Let’s talk about challah, weddings, and Rosh Hashanah #VeganMoFo

In September 2011, I made my first (vegan or otherwise) challah. I remember it because, 1. I blogged all about it, and 2. It was really nerve wracking, because I had never made challah before, and I was going to JC’s family’s house for Rosh Hashanah dinner (though we had all met before then for the first time at a different High Holiday… Passover… no pressure.) For those of you that might not be familiar with what a challah is (pronounced “hallah”), traditionally it is eaten on the Jewish sabbath and on holidays that allow for leavened bread. It’s also known as – egg bread. Yes, egg bread. Many of the recipes I’ve seen call for 8 or more eggs. Yes really. And to top it off, there is also usually an egg white wash on top. Now, this (obviously) isn’t impossible to veganize, but it still seems to really surprise people. (which gives me a sense of extra delicious satisfaction.) This does tie in with my Vegan Wedding MoFo theme, in that it is a tradition at the reception of Jewish Weddings to have a “Wedding Challah” aka a GIANT super challah (I’m imagining a challah with a cape now). Before the meal is served, there is wine and a blessing of the bread, and in some cases, the bride and groom pass out pieces of challah to their guests, or just save the challah eating to the head table. We’re not religious people, but JC is Jewish (culturally/secularly), and celebrating…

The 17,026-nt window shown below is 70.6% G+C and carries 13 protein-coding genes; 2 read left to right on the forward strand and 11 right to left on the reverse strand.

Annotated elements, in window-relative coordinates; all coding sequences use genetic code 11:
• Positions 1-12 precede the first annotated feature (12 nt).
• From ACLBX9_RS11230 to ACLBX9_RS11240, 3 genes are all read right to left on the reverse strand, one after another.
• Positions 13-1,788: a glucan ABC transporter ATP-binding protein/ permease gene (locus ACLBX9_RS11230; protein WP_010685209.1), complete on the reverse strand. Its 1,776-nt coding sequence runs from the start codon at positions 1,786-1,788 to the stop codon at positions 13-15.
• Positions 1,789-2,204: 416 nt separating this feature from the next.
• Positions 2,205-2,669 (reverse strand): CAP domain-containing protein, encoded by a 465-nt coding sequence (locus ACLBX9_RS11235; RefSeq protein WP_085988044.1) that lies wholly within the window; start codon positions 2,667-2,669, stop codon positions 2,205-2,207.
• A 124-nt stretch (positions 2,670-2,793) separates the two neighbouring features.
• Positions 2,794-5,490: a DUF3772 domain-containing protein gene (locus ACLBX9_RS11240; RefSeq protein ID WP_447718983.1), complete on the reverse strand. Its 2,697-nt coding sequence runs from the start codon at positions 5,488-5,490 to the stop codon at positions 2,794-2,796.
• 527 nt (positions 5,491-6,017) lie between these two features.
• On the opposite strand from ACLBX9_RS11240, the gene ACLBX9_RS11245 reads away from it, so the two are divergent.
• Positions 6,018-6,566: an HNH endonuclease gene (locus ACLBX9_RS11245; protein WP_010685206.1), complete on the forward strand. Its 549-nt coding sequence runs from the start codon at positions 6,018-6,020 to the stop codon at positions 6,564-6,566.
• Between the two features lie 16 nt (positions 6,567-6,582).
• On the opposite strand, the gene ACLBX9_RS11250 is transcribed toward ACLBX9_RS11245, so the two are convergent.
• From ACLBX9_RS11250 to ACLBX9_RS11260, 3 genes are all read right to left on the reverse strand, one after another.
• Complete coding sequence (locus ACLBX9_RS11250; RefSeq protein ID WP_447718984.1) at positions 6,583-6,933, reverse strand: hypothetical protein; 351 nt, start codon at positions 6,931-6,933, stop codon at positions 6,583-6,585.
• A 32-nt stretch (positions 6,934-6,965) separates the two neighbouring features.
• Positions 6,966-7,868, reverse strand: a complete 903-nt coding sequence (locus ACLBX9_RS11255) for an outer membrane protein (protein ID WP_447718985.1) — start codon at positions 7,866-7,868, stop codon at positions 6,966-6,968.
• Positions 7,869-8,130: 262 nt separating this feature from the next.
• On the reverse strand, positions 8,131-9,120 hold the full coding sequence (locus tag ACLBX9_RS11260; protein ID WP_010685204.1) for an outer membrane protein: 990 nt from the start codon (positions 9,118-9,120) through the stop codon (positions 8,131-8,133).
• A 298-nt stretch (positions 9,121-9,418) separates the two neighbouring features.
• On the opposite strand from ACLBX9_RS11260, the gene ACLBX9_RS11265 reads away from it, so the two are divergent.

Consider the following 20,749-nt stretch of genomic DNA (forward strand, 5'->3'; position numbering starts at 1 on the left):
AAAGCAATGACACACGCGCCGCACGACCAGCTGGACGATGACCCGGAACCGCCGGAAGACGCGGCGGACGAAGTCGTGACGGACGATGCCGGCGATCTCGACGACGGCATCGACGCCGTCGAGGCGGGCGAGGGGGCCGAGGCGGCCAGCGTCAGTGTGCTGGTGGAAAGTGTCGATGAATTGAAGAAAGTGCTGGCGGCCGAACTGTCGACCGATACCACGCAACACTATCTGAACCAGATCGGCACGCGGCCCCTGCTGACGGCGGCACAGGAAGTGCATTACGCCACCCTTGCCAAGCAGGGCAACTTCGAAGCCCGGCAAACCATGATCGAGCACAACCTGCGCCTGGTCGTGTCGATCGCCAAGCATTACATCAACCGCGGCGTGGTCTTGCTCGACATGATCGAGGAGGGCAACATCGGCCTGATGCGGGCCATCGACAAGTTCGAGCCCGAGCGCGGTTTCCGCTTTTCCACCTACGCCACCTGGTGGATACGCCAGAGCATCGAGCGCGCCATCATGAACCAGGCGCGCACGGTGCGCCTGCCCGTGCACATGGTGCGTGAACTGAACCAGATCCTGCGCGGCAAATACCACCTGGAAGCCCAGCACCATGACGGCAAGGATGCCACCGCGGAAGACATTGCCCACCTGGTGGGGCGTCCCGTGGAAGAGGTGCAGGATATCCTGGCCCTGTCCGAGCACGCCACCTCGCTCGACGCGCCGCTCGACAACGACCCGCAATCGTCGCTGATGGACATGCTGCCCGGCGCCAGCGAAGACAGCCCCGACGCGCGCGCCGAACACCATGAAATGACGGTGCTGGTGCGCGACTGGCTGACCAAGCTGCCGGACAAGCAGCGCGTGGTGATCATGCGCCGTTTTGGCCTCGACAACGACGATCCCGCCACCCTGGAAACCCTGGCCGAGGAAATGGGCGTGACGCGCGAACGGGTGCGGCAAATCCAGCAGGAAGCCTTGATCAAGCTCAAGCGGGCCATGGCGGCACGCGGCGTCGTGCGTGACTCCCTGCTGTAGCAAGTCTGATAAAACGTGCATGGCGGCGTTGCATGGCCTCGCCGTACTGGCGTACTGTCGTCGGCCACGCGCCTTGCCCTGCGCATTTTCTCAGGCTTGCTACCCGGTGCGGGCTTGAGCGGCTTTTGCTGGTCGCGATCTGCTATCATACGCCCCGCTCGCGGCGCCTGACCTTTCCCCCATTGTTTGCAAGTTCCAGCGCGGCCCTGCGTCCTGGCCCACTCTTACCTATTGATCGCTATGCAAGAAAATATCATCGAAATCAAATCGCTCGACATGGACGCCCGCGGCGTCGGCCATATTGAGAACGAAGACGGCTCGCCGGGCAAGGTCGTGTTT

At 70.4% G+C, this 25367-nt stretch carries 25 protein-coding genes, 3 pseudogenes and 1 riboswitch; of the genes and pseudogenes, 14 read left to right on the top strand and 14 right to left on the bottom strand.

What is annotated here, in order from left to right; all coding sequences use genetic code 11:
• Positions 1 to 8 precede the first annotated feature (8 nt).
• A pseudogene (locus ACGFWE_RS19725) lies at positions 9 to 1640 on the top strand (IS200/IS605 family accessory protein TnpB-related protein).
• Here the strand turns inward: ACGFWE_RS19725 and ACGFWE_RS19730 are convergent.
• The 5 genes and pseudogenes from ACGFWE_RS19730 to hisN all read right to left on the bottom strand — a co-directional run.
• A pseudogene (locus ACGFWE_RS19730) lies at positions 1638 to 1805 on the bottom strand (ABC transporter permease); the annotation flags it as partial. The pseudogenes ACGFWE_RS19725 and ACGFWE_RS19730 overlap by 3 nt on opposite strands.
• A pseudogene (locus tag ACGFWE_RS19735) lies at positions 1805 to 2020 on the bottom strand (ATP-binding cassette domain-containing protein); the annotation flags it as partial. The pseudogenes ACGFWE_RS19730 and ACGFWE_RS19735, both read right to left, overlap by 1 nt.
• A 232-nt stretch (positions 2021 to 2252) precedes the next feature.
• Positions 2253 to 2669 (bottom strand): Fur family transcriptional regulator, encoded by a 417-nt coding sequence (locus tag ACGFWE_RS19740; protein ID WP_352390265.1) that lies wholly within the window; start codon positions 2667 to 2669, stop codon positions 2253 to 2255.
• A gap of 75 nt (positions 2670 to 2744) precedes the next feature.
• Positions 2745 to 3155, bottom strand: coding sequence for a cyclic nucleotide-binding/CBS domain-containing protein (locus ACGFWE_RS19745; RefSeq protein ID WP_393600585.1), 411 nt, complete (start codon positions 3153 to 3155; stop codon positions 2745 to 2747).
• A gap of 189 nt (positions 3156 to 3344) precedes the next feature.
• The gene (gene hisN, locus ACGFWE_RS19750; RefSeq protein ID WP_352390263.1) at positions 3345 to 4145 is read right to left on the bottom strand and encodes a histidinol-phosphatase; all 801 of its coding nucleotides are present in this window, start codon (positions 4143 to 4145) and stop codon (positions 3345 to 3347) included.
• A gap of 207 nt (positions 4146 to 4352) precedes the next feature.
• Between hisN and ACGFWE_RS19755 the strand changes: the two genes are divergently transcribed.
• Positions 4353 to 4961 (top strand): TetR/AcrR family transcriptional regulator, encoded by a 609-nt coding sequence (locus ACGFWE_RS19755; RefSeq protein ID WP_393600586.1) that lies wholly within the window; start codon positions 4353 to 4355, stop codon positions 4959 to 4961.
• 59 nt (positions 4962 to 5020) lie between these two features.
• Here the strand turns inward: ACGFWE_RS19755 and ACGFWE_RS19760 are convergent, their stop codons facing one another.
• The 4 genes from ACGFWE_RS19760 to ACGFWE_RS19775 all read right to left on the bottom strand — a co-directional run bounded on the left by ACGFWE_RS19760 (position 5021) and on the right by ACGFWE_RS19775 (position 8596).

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Time to party like it’s 5772 – Rosh Hashanah, vegan style

I’m not Jewish, except by association. But I am a huge fan of exploring food traditions, and veganizing them whenever possible, especially when they are important to people that are important to me. I started thinking about what Rosh Hashanah dish I could bring to the family get together, and poking around on the internet. So other than planning to eat apple slices with maple syrup (sure, some people are using agave, but I’m on team maple,) I also decided I wanted to try my hand at challah. For those not familiar with challah, it’s also sometimes called… egg bread… since the original recipe often has 8 or more eggs in it. Yup. 8. Plus an egg white wash. I found a couple of great recipes, some that I probably would have attempted if I had more experience with baking challah, like this one from Creative Jewish Mom (because making 4 loaves of braided bread is much more ambitious than I had in mind), but the one I opted to do was the Egg-Free Challah off of VegKitchen by Rachel Ornstein Packer. I wish she had a website (EDIT: she does! – Lick the Bowl – minimal recipes, but still fun to read,) because all of the recipes I’ve seen from her have been great (and easy!). While I didn’t end up using Creative Jewish Mom’s challah recipe, I did find her guide on “How to Braid a Round Challah for Rosh Hashana” really helpful. I’m really visual, so her step…

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